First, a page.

Payout Formula/Maximum Payout

 

The EOIP includes a formula to calculate the maximum annual incentive payout for each executive officer; however, we cannot pay EOIP incentives in excess of $5,000,000 annually to any executive officer. In 1997, Andrew S. Grove earned $2,669,100, the highest payout under the EOIP to date. The EOIP formula is composed of three variables: (1) the executive officer’s annual incentive baseline amount, which the Compensation Committee determines annually; (2) our EPS; and (3) a factor pre-established each year by the Committee (the “Performance Factor”). At the end of each year, we multiply the individual’s incentive baseline amount by our EPS for the year and the Performance Factor to calculate the maximum EOIP incentive for that year.

 

For purposes of the EOIP incentive formula, “EPS” means the greater of our operating income or our net income per weighted average common shares outstanding, assuming dilution. Operating income does not include gains or losses on equity securities or interest or other income we earned, and does not include a deduction for interest expense or income taxes; as a result, EPS based on operating income generally exceeds EPS based on net income. The Compensation Committee, in its sole discretion and in compliance with IRS regulations, may adjust our operating income or net income for unusual, extraordinary or one-time events. These adjustments may include but are not limited to asset write-downs; acquisition-related charges; litigation, claim judgments, settlements or tax settlements; the effects of changes in tax law, changes in accounting principles or other such laws or provisions affecting reported results; accruals for reorganization and restructuring programs; gains or losses on investments (realized or unrealized); and any extraordinary non-recurring items as described in Accounting Principles Board Opinion No. 30 and/or in management’s discussion and analysis of financial condition and results of operations appearing in the annual report to stockholders for the applicable year. Adjustments made in the past have generally been made to eliminate the impact on EPS of large non-recurring expenses or settlements that cannot be planned for, such as acquisition-related expenses and tax or legal settlements, among other things.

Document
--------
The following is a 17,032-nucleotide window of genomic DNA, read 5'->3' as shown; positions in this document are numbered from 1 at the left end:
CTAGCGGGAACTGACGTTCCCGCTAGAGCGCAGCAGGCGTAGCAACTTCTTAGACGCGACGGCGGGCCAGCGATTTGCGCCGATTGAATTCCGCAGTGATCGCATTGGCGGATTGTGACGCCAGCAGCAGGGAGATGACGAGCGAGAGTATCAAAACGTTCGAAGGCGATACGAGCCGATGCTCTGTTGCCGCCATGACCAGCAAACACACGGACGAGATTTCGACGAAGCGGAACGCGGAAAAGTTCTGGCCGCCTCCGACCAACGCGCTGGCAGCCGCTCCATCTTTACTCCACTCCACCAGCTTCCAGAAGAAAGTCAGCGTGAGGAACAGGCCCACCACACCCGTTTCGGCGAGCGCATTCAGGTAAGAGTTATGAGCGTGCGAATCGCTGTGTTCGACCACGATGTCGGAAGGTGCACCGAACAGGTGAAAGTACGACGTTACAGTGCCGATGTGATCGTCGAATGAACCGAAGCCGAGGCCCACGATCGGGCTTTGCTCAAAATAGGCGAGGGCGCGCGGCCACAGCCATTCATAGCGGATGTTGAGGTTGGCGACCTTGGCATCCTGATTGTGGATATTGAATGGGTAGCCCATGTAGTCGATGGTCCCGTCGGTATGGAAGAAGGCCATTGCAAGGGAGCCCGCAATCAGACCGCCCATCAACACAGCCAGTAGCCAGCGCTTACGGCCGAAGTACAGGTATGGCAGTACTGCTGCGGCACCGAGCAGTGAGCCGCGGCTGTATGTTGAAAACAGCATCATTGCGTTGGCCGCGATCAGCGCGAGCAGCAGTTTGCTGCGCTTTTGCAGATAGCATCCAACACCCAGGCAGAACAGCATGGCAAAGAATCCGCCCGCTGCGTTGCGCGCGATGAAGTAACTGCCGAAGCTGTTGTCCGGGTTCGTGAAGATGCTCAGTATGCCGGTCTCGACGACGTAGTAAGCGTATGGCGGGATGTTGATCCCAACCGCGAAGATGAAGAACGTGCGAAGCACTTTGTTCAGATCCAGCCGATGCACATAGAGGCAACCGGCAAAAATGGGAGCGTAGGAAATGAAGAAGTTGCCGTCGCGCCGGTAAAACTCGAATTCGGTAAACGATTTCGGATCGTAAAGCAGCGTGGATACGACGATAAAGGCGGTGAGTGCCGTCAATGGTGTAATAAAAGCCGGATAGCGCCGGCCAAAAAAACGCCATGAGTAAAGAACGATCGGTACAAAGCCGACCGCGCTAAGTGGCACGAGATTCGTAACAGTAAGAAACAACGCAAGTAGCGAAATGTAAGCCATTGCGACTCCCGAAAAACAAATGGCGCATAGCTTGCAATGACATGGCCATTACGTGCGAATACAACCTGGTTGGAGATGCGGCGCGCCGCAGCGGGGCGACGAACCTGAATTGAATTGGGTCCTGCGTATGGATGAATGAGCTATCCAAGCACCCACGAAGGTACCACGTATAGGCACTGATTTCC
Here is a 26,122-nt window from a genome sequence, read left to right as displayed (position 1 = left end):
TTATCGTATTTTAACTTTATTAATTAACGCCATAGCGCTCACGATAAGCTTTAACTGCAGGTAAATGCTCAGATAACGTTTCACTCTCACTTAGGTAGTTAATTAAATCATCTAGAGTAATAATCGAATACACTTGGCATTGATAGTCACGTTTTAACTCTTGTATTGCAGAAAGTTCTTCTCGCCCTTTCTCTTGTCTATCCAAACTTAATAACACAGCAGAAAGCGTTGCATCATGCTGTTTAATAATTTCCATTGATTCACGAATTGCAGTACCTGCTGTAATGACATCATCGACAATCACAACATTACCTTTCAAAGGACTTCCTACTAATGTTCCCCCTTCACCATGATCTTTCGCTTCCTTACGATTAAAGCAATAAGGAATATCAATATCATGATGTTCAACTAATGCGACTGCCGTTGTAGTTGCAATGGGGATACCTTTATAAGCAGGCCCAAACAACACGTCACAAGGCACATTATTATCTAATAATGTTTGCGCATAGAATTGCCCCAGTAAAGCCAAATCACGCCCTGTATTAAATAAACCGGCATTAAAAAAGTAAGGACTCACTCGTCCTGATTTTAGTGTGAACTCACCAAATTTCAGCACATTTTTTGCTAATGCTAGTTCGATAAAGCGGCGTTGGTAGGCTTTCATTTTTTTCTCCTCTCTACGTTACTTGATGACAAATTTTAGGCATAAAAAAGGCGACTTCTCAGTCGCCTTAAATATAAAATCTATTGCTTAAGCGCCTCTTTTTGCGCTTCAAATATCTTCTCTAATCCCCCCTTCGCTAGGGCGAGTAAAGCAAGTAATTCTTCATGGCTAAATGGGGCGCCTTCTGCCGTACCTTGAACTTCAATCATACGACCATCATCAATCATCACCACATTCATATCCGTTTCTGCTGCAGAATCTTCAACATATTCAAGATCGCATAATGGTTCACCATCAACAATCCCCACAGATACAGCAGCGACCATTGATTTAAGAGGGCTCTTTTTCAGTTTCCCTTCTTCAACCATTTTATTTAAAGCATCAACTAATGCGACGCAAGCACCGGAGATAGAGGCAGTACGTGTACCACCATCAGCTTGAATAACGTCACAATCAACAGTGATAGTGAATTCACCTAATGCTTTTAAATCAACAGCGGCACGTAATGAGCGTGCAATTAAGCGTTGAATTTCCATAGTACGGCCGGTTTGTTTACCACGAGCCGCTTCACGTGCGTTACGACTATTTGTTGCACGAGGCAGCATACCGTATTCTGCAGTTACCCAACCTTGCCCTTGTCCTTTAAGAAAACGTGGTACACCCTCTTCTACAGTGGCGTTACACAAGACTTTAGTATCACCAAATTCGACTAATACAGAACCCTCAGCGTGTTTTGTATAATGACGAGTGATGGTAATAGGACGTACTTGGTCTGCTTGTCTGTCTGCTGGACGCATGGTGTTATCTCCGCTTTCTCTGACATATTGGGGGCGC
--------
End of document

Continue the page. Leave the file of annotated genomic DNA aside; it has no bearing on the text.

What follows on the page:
The Committee determines the Performance Factor annually for all participants in the EOIP. When determining the annual Performance Factor, the Committee considers Intel’s past financial performance, its internal estimates of current year financial performance, and the competitiveness of its executive officers’ base salary and incentive baseline amounts compared to its peer groups.

 

Actual Awards

 

Under the EOIP, the Compensation Committee has discretion to reduce, but not to increase, an individual’s maximum incentive payout. The EOIP does not specify the factors that the Compensation Committee evaluates in the exercise of its discretion to reduce nor does it require the Compensation Committee to make such a reduction. In past years, the Compensation Committee has traditionally exercised its discretion and has reduced the incentive payouts below what the EOIP formula yielded. For an example, see the “Report of the Compensation Committee on Executive Compensation” for a discussion on the reduction made in 2004.

 

U.S. Income Tax Consequences

 

As described above, we intend incentives granted under the EOIP to qualify as “performance-based compensation” under Section 162(m) of the Tax Code. By so doing, we preserve our federal income tax deductions with respect to annual compensation required to be taken into account under Section 162(m) that is in excess of $1 million and paid to one of our five most highly compensated executive officers. To qualify, incentive awards must be granted under the stockholder-approved EOIP by a committee consisting solely of two or more “outside directors” (as defined under Section 162 regulations). In addition, the performance criteria must be set by a committee consisting solely of two or more “outside directors” within the first ninety (90) days of the service period, and the extent to which amounts payable under the performance criteria must likewise be certified by the committee.

 

Effective generally January 1, 2005, plans that are not tax-qualified under which compensation may be deferred must comply with Section 409A of the Tax Code (as added by The American Jobs Creation Act of 2004). Section 409A

 

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provides specific rules for deferral elections, distributions and funding mechanisms under non-qualified deferred compensation plans. Failure to comply would result in significant penalties and interest for the individual but would not impact our tax deduction for deferred compensation.

 

Amendments to the EOIP

 

We are also requesting that our stockholders approve amendments to the EOIP. The purpose of these amendments is to clarify the Compensation Committee’s authority under the EOIP and to address our executive officers’ terms and conditions of participation. The full text of the amendments appears in Exhibit B. The principal features of the EOIP, including the proposed amendments, are outlined below (other than those features that have already been discussed in the preceding pages) and should be reviewed along with the text of the plan.